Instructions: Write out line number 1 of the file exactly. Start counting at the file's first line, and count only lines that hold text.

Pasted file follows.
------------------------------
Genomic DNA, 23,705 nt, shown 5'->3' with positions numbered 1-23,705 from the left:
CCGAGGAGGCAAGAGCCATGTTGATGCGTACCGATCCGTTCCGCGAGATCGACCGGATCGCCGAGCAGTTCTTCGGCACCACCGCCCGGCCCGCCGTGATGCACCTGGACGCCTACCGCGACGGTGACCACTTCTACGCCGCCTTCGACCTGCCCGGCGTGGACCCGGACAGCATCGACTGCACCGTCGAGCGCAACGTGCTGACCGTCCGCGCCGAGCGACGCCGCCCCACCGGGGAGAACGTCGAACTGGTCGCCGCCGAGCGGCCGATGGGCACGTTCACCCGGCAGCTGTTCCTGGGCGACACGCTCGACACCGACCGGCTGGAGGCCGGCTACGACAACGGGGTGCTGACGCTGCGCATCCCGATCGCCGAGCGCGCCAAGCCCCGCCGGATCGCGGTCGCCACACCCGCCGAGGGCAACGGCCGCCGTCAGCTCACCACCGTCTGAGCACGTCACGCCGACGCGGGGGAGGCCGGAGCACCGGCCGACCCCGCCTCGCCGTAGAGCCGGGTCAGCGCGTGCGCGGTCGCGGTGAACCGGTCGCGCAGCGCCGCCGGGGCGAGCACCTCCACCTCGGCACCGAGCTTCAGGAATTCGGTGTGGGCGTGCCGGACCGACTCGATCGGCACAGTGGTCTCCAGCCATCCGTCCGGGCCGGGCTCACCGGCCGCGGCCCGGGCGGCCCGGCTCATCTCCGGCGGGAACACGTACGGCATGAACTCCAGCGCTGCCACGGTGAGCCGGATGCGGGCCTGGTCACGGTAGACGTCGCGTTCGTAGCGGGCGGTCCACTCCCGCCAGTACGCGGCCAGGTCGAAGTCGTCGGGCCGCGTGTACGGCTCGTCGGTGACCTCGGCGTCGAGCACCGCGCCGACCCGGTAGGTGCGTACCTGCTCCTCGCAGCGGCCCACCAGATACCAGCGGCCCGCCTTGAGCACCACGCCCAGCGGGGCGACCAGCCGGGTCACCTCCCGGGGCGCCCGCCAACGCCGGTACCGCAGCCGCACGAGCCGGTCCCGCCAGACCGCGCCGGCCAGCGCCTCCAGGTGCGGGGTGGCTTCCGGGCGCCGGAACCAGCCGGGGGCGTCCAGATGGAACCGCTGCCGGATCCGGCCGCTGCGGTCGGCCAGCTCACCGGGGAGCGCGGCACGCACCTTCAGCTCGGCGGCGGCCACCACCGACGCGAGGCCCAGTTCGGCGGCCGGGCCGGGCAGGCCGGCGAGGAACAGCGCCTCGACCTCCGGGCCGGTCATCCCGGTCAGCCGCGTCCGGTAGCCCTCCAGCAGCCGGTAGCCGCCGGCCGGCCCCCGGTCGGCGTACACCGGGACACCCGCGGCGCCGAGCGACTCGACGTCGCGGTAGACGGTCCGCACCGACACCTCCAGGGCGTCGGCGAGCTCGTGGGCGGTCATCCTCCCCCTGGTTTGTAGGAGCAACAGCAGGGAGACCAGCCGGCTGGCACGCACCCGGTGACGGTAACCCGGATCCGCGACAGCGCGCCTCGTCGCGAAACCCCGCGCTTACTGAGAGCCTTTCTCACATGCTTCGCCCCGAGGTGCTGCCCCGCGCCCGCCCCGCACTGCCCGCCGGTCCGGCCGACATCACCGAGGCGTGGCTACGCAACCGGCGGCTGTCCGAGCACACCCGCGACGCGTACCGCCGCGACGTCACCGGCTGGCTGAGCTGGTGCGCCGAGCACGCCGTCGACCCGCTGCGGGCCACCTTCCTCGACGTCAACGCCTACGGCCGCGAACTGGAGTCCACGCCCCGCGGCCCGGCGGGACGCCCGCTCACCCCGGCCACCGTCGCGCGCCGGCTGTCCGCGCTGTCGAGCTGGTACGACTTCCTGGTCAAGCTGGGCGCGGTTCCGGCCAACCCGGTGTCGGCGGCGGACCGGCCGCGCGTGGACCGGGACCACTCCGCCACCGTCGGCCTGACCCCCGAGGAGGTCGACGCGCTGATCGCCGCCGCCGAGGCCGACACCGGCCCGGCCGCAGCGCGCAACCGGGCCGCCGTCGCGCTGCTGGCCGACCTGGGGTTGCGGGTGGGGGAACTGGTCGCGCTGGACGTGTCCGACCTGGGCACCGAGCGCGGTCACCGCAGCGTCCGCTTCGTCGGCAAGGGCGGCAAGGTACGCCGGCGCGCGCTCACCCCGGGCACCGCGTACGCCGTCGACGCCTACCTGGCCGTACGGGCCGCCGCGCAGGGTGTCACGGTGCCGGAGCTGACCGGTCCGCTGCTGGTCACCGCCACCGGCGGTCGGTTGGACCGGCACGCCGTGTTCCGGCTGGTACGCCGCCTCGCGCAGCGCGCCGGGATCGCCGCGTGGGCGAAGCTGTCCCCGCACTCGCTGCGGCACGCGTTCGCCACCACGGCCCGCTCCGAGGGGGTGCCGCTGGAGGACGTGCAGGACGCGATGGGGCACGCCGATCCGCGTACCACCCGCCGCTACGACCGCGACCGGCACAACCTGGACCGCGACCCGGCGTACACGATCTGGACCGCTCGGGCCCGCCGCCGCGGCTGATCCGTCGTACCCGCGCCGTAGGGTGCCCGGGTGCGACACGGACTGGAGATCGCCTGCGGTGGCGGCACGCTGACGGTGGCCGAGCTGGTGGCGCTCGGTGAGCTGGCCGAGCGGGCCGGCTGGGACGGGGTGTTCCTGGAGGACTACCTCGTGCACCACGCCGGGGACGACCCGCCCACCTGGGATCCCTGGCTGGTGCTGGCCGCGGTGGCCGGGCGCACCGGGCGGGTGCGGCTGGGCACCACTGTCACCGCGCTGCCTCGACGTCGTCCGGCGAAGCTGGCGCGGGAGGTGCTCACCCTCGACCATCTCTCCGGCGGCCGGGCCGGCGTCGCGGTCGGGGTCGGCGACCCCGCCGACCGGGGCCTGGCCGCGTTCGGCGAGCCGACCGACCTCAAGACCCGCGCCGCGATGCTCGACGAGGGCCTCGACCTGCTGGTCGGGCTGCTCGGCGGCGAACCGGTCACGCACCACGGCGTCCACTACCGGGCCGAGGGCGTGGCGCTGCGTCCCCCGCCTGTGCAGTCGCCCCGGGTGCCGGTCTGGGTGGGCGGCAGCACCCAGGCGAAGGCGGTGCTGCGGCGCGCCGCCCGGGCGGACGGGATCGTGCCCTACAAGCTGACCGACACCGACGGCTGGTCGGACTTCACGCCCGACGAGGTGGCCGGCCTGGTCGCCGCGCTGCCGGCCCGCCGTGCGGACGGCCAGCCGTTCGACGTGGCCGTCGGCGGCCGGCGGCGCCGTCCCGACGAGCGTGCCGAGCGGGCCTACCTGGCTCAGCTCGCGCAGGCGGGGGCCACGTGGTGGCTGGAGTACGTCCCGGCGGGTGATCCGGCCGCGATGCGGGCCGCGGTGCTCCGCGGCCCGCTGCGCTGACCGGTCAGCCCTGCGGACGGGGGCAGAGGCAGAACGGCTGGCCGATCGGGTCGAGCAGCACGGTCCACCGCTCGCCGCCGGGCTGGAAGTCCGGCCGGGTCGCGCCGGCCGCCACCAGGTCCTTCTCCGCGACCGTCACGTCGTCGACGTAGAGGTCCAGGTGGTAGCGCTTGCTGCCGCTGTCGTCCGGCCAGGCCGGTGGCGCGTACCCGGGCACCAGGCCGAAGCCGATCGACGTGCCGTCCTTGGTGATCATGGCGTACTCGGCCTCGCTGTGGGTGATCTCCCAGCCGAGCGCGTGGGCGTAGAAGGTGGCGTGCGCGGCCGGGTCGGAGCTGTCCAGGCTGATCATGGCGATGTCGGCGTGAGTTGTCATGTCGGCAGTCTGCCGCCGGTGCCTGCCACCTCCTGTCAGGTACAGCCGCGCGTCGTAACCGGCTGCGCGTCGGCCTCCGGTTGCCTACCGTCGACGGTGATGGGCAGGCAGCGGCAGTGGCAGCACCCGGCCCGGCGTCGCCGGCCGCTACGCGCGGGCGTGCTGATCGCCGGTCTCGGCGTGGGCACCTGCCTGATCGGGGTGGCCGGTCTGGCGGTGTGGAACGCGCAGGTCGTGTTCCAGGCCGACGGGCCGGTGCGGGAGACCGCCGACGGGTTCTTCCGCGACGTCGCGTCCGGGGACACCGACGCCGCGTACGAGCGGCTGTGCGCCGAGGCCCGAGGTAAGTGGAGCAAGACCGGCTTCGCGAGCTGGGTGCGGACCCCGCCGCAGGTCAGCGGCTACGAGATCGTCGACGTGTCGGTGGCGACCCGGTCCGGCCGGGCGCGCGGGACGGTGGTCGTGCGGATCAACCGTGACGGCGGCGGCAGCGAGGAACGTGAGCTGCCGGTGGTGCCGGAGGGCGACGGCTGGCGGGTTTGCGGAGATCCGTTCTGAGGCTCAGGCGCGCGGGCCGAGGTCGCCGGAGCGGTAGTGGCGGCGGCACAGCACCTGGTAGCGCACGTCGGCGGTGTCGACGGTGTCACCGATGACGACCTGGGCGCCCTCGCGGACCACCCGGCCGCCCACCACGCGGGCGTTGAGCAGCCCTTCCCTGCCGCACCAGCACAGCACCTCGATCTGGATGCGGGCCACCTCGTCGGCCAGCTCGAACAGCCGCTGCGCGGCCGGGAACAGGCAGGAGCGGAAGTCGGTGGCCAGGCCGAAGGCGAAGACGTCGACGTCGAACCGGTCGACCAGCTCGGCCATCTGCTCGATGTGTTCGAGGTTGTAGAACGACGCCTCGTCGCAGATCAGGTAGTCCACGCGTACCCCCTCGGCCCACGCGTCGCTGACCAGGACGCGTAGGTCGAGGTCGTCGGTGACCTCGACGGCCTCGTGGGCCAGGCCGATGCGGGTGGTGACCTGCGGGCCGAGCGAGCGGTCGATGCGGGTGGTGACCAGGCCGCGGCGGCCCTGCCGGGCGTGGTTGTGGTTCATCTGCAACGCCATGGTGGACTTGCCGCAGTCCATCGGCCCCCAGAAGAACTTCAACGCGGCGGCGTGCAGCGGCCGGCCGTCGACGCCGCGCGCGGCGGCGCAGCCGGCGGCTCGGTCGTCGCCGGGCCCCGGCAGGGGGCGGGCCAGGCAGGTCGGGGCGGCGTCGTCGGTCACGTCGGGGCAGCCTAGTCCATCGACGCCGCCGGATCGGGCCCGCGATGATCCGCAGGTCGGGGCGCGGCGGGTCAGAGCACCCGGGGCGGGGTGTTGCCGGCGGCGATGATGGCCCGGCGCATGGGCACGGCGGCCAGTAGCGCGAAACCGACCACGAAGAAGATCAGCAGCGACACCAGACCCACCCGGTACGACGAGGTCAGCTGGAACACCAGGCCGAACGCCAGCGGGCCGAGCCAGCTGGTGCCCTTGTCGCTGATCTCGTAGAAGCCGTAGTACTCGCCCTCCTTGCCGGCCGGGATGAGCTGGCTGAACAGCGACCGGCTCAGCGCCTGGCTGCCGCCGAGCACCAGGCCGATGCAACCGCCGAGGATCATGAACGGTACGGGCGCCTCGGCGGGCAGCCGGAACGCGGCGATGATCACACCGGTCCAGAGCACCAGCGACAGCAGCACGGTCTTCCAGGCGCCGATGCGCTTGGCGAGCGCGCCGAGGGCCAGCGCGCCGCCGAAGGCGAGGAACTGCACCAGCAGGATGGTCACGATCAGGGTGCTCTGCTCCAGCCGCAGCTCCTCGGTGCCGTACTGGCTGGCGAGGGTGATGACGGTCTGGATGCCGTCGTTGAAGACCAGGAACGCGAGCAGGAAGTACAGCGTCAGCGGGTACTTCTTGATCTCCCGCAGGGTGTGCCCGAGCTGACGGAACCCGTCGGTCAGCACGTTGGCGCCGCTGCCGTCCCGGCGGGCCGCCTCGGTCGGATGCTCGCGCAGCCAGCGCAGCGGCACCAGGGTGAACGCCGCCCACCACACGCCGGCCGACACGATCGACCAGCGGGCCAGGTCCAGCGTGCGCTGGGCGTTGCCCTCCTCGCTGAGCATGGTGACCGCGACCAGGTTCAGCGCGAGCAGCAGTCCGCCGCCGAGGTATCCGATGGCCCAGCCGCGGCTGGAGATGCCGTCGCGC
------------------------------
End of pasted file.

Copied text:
Genomic DNA, 23,705 nt, shown 5'->3' with positions numbered 1-23,705 from the left: